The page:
As I took a walk with a friend this weekend, we talked about how different her school year was this year as a pre-kindergarten paraprofessional. The children beginning school this year have spent a large part of their formative years under Covid restrictions. There has been less socializing amongst same-age peers, and less learning about how to read body language and nonverbal cues prior to the age of masks. Not only that, but speech issues are also on the rise.
Even in my own kindergarten child, I think about how different her experience has been as opposed to her siblings. Her brother and sister took field trips to the pumpkin patch around this time of year. My youngest won’t be doing that.
Both older children were privy to rousing all-school assemblies promoting school spirit and fun social lessons every Friday. My youngest has never attended such an assembly.
My older children knew a playground where children were permitted to roam the entire playground. My youngest has only known “zones” where children must stay within bounds to avoid mixing with children in other classes.
There is also talk about the increasingly widening gap between the fortunate middle to upper class and the not so fortunate lower-income families. While my family is not considered wealthy, my children have been blessed with some pretty neat experiences, such as backpacking in the mountains of New Mexico, swimming with dolphins in Galveston, and a plethora of experiences that for us tend to revolve around wildlife viewing, nature, etc. Books fall off our shelves, and art supplies crowd small filing cabinets. While we have plenty of electronic devices, we also spend plenty of time this time of year biking, hiking, and engaging in seasonal fun like painting pumpkins.
Now, consider the life of the child whose parents are simply trying to make sure basic needs are met. These parents may have lost a job due to Covid. They simply do not have the energy to worry about reading books and providing social experiences for their child when they are anxious over whether they will have enough money left over to pay rent after childcare is taken care of. Even more unsettling is the amount of children that are forced to stay at home alone because it’s either that or their parents won’t be able to make rent or pay for groceries.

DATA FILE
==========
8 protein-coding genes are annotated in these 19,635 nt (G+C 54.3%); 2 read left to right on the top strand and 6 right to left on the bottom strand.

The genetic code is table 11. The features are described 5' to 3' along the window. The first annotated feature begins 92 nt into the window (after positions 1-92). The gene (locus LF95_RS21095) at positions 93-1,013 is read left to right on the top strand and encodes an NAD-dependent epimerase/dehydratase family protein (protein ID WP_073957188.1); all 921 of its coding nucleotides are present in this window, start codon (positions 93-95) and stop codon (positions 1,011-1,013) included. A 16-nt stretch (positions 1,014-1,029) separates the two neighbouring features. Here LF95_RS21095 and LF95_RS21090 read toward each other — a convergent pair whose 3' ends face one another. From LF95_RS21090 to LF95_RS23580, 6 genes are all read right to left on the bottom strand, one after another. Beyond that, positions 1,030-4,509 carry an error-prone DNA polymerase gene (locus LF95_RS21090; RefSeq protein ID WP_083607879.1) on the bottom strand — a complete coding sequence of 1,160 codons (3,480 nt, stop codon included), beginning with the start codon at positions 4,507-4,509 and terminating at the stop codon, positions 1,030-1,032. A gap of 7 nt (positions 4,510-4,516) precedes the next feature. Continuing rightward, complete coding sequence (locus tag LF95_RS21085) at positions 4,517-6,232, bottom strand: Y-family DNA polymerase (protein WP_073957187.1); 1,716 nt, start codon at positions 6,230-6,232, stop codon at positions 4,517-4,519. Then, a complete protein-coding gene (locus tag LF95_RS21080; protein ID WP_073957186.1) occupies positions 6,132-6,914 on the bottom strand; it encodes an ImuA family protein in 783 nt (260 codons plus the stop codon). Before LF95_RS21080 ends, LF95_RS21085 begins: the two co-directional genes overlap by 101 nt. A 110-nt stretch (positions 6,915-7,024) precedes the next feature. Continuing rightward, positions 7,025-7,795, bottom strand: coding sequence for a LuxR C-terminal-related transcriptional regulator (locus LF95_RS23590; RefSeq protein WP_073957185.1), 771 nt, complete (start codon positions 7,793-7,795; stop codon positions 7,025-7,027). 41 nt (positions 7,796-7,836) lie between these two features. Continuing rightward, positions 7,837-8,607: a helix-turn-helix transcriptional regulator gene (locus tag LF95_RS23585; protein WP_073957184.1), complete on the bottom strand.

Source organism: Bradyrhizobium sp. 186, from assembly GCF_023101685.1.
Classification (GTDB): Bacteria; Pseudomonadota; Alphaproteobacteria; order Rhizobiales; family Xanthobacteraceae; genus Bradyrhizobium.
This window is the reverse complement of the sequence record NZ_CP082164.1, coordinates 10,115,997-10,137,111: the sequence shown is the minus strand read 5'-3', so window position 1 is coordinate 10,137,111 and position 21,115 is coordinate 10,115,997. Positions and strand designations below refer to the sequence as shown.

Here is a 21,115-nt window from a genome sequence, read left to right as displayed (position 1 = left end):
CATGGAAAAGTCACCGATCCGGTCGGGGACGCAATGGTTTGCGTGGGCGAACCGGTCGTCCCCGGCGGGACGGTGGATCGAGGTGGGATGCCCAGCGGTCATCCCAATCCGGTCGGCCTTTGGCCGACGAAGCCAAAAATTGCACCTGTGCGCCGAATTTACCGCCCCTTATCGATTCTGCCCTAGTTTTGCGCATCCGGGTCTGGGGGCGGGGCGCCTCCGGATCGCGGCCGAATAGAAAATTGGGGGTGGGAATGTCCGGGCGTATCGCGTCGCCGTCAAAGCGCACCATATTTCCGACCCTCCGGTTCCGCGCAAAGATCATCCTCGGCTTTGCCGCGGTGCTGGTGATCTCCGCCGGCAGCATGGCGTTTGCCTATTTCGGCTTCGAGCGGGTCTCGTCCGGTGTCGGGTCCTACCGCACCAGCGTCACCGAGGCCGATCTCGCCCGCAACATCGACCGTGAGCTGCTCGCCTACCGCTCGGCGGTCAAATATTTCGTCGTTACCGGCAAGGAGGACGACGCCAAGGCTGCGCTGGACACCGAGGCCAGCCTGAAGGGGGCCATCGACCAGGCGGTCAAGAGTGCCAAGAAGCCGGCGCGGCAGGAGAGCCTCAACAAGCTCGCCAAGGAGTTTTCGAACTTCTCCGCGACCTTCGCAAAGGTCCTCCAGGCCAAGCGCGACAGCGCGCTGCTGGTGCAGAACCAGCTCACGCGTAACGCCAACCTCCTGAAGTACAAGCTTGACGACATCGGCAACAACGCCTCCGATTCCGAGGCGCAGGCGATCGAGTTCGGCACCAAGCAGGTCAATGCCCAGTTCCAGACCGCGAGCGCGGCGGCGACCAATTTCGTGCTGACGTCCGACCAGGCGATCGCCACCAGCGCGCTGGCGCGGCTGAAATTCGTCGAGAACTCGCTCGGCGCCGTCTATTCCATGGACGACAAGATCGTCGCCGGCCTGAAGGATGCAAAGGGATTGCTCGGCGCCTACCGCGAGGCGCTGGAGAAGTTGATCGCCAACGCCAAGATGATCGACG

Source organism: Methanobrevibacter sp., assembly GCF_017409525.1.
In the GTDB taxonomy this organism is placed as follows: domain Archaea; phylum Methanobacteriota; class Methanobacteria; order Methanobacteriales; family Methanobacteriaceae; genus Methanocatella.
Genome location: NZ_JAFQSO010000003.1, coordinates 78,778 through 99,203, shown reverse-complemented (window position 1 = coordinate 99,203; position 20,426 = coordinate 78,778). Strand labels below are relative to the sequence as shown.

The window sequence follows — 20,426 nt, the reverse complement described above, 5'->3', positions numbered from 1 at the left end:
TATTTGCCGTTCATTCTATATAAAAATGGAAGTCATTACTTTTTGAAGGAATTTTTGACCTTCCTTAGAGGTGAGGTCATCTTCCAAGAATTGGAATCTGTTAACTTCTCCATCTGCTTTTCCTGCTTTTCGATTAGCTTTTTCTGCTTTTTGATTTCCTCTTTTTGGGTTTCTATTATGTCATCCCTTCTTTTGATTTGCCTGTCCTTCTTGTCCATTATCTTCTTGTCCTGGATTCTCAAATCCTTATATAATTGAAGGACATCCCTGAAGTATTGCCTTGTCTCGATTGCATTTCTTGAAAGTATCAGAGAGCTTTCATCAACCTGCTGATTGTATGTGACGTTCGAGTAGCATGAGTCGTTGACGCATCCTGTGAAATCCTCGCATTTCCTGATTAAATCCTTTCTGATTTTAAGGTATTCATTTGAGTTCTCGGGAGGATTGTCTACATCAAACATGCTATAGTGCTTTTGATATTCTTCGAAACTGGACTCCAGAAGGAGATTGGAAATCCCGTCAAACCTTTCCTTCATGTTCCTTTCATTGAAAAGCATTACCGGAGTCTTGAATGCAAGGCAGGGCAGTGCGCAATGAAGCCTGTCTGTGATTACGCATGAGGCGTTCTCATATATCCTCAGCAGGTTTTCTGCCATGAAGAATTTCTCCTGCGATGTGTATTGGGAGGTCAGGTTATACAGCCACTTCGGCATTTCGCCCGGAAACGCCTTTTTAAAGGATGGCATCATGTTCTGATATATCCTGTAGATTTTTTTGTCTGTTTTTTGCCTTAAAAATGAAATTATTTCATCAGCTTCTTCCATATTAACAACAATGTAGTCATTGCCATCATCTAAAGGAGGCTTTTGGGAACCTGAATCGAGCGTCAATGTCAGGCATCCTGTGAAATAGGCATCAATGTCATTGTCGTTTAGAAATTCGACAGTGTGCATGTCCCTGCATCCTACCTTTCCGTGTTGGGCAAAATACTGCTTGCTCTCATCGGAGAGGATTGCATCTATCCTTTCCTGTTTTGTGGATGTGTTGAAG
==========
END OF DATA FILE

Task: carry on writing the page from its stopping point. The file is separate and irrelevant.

So, what can we as a community of parents do to lessen the damage that Covid has done to our families and the skills that are clearly lacking in our children?
5 Ways You Can Help
Look for ways you can serve if you are able.
At the mental health facility where I work, we are starting caregiver support groups. These groups are designed to lift up parents and help provide psychoeducation on parenting skills that are definitely critical now that schools are not necessarily able to teach those skills.
Talk to your children.
As a parent, one of the best things you can do is simply talk to your children. Rather than trying to overhaul your entire day in the midst of a pandemic, pick one practice to implement and stick to. For us, a nonnegotiable is dinner around the table. The time varies based on the day’s activities, but we always sit down, chat, and enjoy each other for a bit during this time.
If you need help getting the conversation started with your children, you may find the following articles helpful:
Prioritize playing outside and getting creative.
Rather than resorting to electronic means of babysitting, implement an hour where children absolutely must play outside or create something. Crayons or watercolors are inexpensive, but they bring children endless joy. Right now, my children are chasing each other with a water hose and plastic “shields.”